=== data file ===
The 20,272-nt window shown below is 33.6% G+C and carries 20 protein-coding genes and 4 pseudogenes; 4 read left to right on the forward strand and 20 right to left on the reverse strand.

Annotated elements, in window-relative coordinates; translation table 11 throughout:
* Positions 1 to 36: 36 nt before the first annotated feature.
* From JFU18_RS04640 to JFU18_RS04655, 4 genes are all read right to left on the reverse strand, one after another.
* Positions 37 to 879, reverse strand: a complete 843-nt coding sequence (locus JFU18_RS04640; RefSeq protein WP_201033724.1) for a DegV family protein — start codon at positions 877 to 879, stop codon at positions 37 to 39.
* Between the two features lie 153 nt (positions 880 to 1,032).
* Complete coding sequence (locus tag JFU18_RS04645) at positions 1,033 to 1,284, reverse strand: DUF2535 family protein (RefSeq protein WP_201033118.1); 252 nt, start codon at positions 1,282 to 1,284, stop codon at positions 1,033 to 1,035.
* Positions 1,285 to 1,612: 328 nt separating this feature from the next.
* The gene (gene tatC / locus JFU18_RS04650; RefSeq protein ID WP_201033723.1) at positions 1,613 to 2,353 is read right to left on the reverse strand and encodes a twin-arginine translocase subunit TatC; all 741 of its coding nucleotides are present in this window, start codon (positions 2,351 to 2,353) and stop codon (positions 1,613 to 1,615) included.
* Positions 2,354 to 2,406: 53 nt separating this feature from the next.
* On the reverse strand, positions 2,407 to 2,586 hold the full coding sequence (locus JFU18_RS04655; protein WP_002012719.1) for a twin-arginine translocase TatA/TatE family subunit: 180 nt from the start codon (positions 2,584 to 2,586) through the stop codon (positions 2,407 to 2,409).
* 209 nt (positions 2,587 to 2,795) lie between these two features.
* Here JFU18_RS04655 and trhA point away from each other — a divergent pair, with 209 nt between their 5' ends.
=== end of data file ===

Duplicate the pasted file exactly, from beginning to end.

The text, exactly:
The 20,272-nt window shown below is 33.6% G+C and carries 20 protein-coding genes and 4 pseudogenes; 4 read left to right on the forward strand and 20 right to left on the reverse strand.

Annotated elements, in window-relative coordinates; translation table 11 throughout:
* Positions 1 to 36: 36 nt before the first annotated feature.
* From JFU18_RS04640 to JFU18_RS04655, 4 genes are all read right to left on the reverse strand, one after another.
* Positions 37 to 879, reverse strand: a complete 843-nt coding sequence (locus JFU18_RS04640; RefSeq protein WP_201033724.1) for a DegV family protein — start codon at positions 877 to 879, stop codon at positions 37 to 39.
* Between the two features lie 153 nt (positions 880 to 1,032).
* Complete coding sequence (locus tag JFU18_RS04645) at positions 1,033 to 1,284, reverse strand: DUF2535 family protein (RefSeq protein WP_201033118.1); 252 nt, start codon at positions 1,282 to 1,284, stop codon at positions 1,033 to 1,035.
* Positions 1,285 to 1,612: 328 nt separating this feature from the next.
* The gene (gene tatC / locus JFU18_RS04650; RefSeq protein ID WP_201033723.1) at positions 1,613 to 2,353 is read right to left on the reverse strand and encodes a twin-arginine translocase subunit TatC; all 741 of its coding nucleotides are present in this window, start codon (positions 2,351 to 2,353) and stop codon (positions 1,613 to 1,615) included.
* Positions 2,354 to 2,406: 53 nt separating this feature from the next.
* On the reverse strand, positions 2,407 to 2,586 hold the full coding sequence (locus JFU18_RS04655; protein WP_002012719.1) for a twin-arginine translocase TatA/TatE family subunit: 180 nt from the start codon (positions 2,584 to 2,586) through the stop codon (positions 2,407 to 2,409).
* 209 nt (positions 2,587 to 2,795) lie between these two features.
* Here JFU18_RS04655 and trhA point away from each other — a divergent pair, with 209 nt between their 5' ends.